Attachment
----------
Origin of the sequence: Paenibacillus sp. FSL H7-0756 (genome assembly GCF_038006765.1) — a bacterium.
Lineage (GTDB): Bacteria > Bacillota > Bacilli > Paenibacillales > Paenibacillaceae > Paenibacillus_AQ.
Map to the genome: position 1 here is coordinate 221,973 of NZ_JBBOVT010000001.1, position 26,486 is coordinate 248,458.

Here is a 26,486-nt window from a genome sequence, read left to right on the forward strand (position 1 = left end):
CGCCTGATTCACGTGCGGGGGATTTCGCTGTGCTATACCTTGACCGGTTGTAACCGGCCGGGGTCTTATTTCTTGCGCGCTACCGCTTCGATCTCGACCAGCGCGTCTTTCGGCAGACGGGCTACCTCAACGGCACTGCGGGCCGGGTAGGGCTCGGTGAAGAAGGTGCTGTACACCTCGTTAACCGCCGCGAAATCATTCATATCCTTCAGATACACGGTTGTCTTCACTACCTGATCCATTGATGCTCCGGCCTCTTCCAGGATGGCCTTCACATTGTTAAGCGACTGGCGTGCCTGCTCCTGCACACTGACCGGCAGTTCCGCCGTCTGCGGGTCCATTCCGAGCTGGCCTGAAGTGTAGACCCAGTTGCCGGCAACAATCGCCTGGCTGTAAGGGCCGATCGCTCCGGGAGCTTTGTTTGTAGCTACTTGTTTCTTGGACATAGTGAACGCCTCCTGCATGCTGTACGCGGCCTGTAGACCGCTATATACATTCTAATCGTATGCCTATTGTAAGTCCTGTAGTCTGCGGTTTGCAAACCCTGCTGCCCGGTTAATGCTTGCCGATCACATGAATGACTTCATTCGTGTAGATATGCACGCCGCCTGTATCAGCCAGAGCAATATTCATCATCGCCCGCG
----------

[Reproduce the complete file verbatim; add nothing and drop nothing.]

Origin of the sequence: Paenibacillus sp. FSL H7-0756 (genome assembly GCF_038006765.1) — a bacterium.
Lineage (GTDB): Bacteria > Bacillota > Bacilli > Paenibacillales > Paenibacillaceae > Paenibacillus_AQ.
Map to the genome: position 1 here is coordinate 221,973 of NZ_JBBOVT010000001.1, position 26,486 is coordinate 248,458.

Here is a 26,486-nt window from a genome sequence, read left to right on the forward strand (position 1 = left end):
CGCCTGATTCACGTGCGGGGGATTTCGCTGTGCTATACCTTGACCGGTTGTAACCGGCCGGGGTCTTATTTCTTGCGCGCTACCGCTTCGATCTCGACCAGCGCGTCTTTCGGCAGACGGGCTACCTCAACGGCACTGCGGGCCGGGTAGGGCTCGGTGAAGAAGGTGCTGTACACCTCGTTAACCGCCGCGAAATCATTCATATCCTTCAGATACACGGTTGTCTTCACTACCTGATCCATTGATGCTCCGGCCTCTTCCAGGATGGCCTTCACATTGTTAAGCGACTGGCGTGCCTGCTCCTGCACACTGACCGGCAGTTCCGCCGTCTGCGGGTCCATTCCGAGCTGGCCTGAAGTGTAGACCCAGTTGCCGGCAACAATCGCCTGGCTGTAAGGGCCGATCGCTCCGGGAGCTTTGTTTGTAGCTACTTGTTTCTTGGACATAGTGAACGCCTCCTGCATGCTGTACGCGGCCTGTAGACCGCTATATACATTCTAATCGTATGCCTATTGTAAGTCCTGTAGTCTGCGGTTTGCAAACCCTGCTGCCCGGTTAATGCTTGCCGATCACATGAATGACTTCATTCGTGTAGATATGCACGCCGCCTGTATCAGCCAGAGCAATATTCATCATCGCCCGCG